Camping is generally considered summer fare, but as seasoned campers get sick of packed out campsites, more and more are turning to winter camping. To an unseasoned camper, it might seem like a bad idea, what with the cold and unappealing weather, but there are many benefits to camping in the winter. Not only is it a quieter, less sociable affair, but the entire of the countryside is more serene and beautiful. There are however, a few skills you might want to master first.
Learn How To Make Fire
One of man’s (and woman’s) defining skills, making fire is a skill that not many of us actually possess. Learning how to build, nurture and put out a fire safely and effectively will make your wintery experience a cosy one. If possible, find a tent that can take a stove inside it, but if you don’t have one, you’ll need to learn how to cook on an open fire too.
Location, Location, Location
Even in summer, where your tent is situated is important. In winter, it is doubly so. You shouldn’t camp too far away from hot food, warmth and drink, (i.e. a pub). If you’re on a campsite, then there may be rudimentary supplies at the office if you decide to give up and you need creature comforts.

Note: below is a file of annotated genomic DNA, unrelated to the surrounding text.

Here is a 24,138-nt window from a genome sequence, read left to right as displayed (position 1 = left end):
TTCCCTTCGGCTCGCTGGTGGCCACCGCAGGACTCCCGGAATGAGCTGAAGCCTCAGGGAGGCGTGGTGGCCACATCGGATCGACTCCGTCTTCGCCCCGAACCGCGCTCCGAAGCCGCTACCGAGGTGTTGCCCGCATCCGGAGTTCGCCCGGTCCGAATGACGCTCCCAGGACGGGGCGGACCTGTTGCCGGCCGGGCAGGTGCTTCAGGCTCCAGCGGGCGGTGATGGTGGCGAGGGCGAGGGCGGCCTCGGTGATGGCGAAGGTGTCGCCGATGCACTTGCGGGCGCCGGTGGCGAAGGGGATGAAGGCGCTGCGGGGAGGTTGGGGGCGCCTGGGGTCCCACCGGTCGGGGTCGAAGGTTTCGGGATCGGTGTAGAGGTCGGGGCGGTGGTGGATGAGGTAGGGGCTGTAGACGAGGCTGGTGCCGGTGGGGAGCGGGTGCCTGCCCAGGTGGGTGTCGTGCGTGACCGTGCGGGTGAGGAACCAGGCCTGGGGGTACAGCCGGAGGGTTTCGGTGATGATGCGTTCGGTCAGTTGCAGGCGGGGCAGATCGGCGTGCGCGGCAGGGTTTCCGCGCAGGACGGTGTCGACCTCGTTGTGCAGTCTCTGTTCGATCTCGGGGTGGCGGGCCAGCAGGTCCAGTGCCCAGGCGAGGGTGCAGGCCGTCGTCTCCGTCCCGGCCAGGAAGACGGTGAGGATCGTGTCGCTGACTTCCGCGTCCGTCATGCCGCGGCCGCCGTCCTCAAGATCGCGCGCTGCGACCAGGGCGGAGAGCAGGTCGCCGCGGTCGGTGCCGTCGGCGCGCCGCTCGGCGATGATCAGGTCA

If you have kids, it might be a good idea to go to a holiday park. Here, at places like Park Resorts, you get the best of both worlds. Offering camping facilities as well as entertainment for the kids, these places offer a warm, inviting place for when the tent doesn’t seem so appealing.
Bring the Right Equipment
You will regret a flimsy tent and standard sleeping bags when the wind is howling and the rain or snow is heavy. Be prepared and choose a thicker tent, and a sleeping bag with an appropriate temperature rating, ideally one with a lower rating than what you’ll actually be sleeping in (which is why it’s important to check the weather first too). The mummy style of sleeping bag, the one with the hood, will ensure your head is kept warm too. Thick, warm clothes are always recommended, especially at night as the temperature will drop dramatically. You should always bring spares, as not having dry socks to wear can be torturous.
You’ll need to eat the right food when you’re cold, as you burn more calories. You’ll need healthy, but hot and hearty meals to keep your energy levels up. Things like dried fruit, baked goods as well as meat, butter and cheese are essentials. Hot tea is a must have too, not only will it create a cosy atmosphere, it will keep morale up and perk you up. Another benefit of camping in a holiday camp is that you know that food is never far away.
A Breeze If You’re Prepared
So if you’re thinking of a winter camping trip, beating the crowds and having a relaxing and cosy experience, then there’s no reason why you can’t if you’ve planned it right. For an enjoyable stay in some of the most picturesque sites, places like www.park-resorts.com offer wonderful locations with minimal prep.